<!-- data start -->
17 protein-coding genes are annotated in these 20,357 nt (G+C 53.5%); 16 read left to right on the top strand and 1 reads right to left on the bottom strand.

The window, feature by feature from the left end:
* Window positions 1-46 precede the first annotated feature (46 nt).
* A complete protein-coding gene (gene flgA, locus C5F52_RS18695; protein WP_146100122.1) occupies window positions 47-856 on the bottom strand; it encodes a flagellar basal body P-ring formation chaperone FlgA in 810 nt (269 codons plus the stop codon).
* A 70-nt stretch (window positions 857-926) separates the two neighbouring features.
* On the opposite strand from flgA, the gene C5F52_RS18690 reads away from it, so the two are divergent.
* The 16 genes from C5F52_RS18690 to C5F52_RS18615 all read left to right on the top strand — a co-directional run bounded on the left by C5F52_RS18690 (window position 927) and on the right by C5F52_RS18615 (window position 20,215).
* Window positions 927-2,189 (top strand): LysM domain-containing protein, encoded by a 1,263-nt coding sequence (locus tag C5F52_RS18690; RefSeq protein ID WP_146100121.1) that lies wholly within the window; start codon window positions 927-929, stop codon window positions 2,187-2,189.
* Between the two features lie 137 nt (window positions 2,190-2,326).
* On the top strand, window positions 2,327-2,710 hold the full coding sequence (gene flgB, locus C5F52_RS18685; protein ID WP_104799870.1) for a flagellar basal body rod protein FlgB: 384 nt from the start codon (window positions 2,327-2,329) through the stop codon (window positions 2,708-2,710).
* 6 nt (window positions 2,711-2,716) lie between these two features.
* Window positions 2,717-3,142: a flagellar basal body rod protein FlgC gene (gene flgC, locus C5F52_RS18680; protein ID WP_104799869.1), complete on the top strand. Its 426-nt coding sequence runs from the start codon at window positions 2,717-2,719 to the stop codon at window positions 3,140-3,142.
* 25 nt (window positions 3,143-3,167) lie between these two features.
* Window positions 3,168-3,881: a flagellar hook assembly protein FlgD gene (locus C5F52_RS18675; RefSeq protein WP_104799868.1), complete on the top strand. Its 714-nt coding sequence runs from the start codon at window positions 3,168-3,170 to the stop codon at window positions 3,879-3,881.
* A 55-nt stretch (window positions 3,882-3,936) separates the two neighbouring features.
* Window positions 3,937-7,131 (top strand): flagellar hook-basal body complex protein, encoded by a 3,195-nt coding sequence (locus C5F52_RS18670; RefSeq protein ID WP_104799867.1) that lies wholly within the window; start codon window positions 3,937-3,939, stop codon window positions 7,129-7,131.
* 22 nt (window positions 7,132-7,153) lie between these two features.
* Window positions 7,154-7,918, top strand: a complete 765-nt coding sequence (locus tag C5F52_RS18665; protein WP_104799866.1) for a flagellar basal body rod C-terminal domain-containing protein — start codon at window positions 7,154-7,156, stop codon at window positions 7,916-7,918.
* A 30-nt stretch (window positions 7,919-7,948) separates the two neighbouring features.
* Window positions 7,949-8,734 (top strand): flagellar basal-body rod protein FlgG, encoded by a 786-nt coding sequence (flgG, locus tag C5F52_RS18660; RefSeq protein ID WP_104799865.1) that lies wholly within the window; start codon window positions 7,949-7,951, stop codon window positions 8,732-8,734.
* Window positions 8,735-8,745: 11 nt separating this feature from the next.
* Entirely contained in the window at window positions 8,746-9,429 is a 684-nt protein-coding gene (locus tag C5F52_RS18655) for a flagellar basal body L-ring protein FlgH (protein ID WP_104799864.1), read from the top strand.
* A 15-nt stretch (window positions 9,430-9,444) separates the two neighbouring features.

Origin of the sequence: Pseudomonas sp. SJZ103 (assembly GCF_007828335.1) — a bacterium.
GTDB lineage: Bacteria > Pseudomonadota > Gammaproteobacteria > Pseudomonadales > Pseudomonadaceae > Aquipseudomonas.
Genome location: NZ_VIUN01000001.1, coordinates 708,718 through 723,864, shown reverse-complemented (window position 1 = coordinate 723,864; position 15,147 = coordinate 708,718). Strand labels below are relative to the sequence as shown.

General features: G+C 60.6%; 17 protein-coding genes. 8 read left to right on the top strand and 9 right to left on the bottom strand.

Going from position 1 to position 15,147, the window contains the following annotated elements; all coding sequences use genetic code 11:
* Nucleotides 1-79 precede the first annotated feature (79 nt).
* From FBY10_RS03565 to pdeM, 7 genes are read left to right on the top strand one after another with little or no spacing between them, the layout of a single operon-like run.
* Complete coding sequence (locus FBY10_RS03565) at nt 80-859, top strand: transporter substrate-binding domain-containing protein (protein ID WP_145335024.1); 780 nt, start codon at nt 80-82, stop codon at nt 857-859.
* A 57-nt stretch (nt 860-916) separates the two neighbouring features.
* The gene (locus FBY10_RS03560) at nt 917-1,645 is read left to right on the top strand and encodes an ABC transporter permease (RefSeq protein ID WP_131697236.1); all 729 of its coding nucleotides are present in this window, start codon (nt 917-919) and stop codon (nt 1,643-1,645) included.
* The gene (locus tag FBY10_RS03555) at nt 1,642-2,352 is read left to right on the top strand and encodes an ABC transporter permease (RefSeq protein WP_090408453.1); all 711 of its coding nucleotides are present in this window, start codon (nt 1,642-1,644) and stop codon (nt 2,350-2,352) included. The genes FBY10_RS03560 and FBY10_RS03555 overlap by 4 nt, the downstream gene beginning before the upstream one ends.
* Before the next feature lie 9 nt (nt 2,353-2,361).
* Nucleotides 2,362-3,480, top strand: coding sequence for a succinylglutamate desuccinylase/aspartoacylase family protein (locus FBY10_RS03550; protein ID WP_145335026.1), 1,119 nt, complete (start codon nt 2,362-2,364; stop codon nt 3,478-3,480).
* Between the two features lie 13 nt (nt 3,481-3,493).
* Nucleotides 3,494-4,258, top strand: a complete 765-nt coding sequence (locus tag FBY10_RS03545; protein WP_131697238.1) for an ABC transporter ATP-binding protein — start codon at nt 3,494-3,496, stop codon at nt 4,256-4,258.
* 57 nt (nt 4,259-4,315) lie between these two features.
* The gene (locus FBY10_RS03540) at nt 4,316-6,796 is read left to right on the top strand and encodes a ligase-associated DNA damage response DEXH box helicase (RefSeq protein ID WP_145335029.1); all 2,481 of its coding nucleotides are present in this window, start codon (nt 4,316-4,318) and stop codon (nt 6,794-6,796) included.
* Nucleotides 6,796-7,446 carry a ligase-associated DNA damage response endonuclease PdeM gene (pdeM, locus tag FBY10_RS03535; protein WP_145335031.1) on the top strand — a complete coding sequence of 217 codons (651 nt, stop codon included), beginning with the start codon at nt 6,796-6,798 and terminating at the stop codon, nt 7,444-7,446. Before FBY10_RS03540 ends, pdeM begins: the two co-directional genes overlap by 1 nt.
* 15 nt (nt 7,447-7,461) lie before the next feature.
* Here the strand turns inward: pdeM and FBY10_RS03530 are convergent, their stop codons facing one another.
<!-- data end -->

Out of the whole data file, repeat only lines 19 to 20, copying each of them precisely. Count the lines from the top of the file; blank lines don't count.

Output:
* A 30-nt stretch (window positions 7,919-7,948) separates the two neighbouring features.
* Window positions 7,949-8,734 (top strand): flagellar basal-body rod protein FlgG, encoded by a 786-nt coding sequence (flgG, locus tag C5F52_RS18660; RefSeq protein ID WP_104799865.1) that lies wholly within the window; start codon window positions 7,949-7,951, stop codon window positions 8,732-8,734.